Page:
There's always so much to learn.
There's Torah, and Torah is limitless. Not just the Five Books of Moses, not just the Tanakh (Torah, Prophets, Writings), not just Written Torah + Oral Torah, but the sum total of every text and commentary and insight relating to Torah writ large. Not just the black fire of the letters, but the white fire of the spaces in between.
There's daily life, and daily life is limitless too. I can learn something from everyone I meet. I can learn things from the experience of moving through the check-out line at the grocery store, from every email, from every Tweet and Facebook message, from every person I encounter everywhere I go.
There's the lived Torah of my own human experience, and that grows at the rate of one minute per minute. As each moment unfolds, the Torah of my life can become richer and more nuanced -- or dimmer and more attenuated, depending on the choices I make about how to be in the world.
I want to be someone who learns from every moment. From the sweet and from the bitter. From the joys (new poems, book publications, dinner with beloved friends, my son laughing with delight as he masters a new skill) and from the sorrows (my strokes -- or the brain damage of someone whose blog I've only recently started to read -- or the leukemia battled courageously by a little boy whose journey I follow online every day.) I'm not sure that our joys and sorrows happen in order for us to learn from them, but when we do learn from them, we make meaning in our lives.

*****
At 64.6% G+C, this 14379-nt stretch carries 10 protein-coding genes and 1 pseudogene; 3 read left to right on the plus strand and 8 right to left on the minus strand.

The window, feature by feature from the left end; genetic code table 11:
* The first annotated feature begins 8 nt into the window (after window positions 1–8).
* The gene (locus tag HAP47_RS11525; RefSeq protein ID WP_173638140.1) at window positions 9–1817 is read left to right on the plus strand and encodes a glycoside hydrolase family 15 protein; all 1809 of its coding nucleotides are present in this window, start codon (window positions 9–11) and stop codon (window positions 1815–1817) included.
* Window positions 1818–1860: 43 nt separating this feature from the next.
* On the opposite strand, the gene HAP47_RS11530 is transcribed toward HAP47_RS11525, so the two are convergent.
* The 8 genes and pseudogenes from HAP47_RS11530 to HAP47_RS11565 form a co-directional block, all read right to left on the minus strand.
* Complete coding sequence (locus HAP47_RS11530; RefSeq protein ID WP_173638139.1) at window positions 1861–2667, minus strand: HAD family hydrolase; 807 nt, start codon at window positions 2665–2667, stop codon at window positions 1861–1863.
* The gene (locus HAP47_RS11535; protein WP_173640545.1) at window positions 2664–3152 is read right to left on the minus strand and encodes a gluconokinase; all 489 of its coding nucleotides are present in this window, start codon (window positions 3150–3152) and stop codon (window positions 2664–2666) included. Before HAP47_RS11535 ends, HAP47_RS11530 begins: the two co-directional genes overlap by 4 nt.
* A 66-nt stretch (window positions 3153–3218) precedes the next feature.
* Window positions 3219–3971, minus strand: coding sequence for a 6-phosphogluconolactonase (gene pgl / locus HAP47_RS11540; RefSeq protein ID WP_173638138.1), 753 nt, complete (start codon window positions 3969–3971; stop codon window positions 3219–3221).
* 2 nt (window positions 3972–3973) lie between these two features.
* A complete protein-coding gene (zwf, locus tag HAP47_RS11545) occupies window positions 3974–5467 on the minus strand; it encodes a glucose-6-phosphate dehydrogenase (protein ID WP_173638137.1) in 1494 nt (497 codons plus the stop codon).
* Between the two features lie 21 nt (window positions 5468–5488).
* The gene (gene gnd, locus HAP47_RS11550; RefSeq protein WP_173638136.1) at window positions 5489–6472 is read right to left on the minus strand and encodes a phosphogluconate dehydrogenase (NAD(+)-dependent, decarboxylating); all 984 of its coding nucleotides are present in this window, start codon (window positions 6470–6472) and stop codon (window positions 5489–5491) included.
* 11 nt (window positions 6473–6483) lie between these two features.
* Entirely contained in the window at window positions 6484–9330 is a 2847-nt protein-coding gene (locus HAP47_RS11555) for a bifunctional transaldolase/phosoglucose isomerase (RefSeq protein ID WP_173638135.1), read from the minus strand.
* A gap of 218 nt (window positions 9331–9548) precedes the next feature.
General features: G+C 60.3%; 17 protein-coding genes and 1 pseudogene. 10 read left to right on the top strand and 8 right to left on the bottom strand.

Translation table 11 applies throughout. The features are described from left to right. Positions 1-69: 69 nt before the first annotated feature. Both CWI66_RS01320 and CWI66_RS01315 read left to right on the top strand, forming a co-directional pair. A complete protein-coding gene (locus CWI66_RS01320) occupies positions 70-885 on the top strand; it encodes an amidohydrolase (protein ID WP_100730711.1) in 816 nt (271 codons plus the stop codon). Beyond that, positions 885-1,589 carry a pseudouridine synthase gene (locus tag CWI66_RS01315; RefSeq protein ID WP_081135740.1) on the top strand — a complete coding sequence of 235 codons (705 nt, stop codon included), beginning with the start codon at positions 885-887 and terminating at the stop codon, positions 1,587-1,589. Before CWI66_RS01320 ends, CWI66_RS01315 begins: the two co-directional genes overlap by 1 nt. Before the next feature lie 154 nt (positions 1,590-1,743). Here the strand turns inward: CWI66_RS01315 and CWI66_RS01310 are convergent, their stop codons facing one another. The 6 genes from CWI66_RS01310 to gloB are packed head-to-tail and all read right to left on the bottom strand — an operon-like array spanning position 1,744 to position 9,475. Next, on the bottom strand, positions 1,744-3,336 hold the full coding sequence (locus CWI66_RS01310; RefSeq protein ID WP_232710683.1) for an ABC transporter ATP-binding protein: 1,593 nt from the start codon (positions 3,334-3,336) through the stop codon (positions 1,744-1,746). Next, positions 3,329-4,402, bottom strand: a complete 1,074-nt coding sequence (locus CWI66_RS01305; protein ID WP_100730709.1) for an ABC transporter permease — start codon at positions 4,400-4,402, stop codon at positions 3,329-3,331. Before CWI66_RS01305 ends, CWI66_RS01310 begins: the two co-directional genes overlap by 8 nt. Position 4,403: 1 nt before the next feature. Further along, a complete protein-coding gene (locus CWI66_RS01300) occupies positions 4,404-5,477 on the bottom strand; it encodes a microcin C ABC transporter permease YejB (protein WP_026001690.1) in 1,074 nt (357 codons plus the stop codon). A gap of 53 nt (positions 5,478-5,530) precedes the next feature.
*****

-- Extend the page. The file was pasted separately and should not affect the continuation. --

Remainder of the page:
I want to find the right balance between Torah learning and life learning, between dedicating myself to the rich and limitless world of my own tradition and to the rich and limitless world of, well, the world. I don't want to forget the breadth and depth of the wide world. I don't want to forget the breadth and depth of my own tradition. And I don't want to overlook the breadth and depth of what I can learn simply from being conscious in my own life. I want to be capable of learning even from my mistakes. Especially from my mistakes. How else will I avoid repeating them when life brings me -- when I bring myself -- to the same circumstances time and again?
There's an old saying that "we teach best what we most need to learn." What will I teach during the coming year? What is the learning I will need to integrate during 5774 in order to be the Rachel I most need (the world most needs me) to be? What will I need to learn this year?
Related: Balancing learning and work, 2008.